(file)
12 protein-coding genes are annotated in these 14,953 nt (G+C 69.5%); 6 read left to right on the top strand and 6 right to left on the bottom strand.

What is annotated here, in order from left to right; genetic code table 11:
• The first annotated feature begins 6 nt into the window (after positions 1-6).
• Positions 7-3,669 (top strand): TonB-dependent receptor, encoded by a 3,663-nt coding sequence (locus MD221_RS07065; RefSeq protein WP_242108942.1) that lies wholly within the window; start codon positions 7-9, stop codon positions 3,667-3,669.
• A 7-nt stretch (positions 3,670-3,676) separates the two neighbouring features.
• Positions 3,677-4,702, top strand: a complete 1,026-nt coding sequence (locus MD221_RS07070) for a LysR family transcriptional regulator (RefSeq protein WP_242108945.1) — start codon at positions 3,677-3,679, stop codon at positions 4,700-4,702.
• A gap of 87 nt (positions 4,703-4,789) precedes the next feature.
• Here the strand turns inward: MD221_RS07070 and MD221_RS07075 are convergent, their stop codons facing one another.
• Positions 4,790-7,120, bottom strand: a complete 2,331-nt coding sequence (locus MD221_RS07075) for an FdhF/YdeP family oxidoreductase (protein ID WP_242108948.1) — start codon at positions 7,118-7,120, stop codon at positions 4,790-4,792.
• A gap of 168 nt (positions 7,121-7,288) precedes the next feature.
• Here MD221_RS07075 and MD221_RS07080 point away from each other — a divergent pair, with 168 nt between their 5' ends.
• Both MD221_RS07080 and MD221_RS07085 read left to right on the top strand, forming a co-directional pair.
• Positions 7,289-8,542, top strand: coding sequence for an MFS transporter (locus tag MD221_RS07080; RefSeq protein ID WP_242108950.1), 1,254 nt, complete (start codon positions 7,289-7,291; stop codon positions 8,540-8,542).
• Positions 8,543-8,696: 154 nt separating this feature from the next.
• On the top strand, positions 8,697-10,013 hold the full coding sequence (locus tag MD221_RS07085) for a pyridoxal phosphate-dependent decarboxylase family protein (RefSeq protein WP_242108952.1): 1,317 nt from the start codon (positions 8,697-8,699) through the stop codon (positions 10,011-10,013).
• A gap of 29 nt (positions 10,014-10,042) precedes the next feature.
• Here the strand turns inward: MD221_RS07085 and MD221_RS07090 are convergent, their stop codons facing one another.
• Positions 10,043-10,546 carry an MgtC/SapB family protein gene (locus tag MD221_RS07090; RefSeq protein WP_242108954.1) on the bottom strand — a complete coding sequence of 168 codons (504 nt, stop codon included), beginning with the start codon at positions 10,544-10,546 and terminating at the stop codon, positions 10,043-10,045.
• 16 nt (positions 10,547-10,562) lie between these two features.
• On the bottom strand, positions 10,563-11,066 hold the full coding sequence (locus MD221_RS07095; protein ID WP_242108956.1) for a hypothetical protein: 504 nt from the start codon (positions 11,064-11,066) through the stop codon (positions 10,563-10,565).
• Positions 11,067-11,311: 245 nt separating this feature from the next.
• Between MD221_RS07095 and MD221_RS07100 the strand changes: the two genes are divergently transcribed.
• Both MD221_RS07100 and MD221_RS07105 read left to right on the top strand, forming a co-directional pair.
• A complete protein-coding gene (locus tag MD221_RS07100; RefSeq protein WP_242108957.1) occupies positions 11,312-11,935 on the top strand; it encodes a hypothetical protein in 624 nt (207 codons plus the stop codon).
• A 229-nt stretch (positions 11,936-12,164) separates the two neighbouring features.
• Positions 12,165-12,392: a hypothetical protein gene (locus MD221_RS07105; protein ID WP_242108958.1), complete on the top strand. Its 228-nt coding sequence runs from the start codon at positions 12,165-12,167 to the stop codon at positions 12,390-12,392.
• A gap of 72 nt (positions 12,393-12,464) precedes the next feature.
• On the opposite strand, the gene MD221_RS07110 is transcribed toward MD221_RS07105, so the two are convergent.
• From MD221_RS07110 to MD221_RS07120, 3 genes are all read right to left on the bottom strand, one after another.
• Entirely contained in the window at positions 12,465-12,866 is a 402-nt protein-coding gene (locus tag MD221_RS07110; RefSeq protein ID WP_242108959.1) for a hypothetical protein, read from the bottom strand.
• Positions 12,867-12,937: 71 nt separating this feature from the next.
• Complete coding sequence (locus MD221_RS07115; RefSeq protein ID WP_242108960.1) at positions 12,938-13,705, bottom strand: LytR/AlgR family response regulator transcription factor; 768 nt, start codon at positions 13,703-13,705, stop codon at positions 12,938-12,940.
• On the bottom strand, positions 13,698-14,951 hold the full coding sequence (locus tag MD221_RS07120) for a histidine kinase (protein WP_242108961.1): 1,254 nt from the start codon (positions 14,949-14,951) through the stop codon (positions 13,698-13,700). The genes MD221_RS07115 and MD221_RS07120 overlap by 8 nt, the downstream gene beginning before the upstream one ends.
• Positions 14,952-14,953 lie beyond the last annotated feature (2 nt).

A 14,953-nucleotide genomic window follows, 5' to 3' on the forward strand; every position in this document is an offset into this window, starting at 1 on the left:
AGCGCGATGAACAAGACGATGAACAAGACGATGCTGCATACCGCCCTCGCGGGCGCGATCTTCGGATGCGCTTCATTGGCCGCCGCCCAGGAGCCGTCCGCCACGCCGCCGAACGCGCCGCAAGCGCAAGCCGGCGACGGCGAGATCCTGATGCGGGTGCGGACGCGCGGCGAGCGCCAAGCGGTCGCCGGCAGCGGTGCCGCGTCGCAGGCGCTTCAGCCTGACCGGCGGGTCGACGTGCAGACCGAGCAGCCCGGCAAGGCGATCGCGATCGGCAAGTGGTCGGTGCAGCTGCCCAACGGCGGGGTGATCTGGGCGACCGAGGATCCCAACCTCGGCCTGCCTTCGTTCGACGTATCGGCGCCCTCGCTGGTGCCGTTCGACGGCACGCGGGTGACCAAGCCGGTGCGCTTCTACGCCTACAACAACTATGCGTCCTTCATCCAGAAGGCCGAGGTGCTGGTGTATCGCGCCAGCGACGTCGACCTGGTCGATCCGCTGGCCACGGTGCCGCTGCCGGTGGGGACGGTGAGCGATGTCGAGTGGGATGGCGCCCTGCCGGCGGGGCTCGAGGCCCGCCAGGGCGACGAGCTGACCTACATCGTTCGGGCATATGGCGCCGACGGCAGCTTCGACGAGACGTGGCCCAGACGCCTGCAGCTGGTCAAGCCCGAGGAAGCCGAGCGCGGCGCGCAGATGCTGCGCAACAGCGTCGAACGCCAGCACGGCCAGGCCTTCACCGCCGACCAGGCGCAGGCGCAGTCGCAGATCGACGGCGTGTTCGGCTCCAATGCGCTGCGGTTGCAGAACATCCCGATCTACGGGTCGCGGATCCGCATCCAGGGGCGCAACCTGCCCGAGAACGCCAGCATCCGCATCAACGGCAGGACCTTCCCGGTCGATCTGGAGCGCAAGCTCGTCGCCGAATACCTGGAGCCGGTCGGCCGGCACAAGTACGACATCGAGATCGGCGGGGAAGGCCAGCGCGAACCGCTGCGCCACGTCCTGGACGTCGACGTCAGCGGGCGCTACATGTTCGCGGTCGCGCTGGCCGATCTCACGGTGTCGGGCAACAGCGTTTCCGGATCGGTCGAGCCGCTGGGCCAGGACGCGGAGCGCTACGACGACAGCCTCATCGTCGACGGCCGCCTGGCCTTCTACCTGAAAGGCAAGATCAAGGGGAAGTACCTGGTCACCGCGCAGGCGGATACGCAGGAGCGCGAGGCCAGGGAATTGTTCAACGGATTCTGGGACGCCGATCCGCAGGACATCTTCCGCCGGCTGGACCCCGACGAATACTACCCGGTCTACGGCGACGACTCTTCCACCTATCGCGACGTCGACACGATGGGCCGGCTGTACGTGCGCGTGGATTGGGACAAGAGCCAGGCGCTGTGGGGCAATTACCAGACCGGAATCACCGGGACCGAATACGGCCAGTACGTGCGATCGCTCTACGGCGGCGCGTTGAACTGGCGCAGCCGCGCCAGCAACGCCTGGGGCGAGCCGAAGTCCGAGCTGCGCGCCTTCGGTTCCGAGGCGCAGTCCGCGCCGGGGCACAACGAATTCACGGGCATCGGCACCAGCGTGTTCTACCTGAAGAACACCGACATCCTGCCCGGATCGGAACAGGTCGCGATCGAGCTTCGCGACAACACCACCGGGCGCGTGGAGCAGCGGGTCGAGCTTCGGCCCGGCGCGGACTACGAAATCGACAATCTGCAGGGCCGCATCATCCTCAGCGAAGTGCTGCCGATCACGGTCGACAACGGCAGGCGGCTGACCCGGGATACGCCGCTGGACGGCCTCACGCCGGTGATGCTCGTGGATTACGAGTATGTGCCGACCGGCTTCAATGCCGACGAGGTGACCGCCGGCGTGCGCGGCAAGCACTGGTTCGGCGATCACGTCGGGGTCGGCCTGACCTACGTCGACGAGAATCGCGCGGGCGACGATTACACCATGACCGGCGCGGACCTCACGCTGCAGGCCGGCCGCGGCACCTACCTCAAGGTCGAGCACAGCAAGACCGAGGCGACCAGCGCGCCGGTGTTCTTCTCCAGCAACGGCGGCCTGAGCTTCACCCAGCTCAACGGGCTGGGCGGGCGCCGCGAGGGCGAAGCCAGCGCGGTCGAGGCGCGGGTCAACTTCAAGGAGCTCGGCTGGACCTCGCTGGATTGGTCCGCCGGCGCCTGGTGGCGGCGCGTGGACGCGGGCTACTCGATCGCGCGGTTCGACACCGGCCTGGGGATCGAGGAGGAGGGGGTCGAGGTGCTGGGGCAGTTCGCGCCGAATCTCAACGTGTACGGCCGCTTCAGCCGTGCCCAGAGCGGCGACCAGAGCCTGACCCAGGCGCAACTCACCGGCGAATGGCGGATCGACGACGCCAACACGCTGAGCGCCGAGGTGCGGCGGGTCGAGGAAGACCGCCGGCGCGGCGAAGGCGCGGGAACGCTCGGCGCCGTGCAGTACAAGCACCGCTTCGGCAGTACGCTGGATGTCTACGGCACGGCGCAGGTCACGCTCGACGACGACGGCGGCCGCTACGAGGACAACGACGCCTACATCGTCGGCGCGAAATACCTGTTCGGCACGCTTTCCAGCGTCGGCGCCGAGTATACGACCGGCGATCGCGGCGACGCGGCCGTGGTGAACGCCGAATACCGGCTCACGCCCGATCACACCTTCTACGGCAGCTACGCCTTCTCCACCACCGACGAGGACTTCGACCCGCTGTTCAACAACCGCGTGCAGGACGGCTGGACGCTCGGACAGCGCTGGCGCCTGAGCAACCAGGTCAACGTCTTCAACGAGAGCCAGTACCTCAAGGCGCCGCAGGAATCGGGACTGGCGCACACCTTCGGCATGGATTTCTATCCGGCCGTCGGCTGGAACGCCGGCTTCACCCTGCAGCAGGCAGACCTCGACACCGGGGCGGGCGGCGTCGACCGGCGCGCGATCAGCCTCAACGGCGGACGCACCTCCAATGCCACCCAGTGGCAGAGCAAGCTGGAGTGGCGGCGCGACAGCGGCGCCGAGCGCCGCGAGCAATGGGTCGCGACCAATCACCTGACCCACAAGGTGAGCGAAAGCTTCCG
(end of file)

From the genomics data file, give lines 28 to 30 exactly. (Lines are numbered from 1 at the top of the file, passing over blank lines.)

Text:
• On the opposite strand, the gene MD221_RS07110 is transcribed toward MD221_RS07105, so the two are convergent.
• From MD221_RS07110 to MD221_RS07120, 3 genes are all read right to left on the bottom strand, one after another.
• Entirely contained in the window at positions 12,465-12,866 is a 402-nt protein-coding gene (locus tag MD221_RS07110; RefSeq protein ID WP_242108959.1) for a hypothetical protein, read from the bottom strand.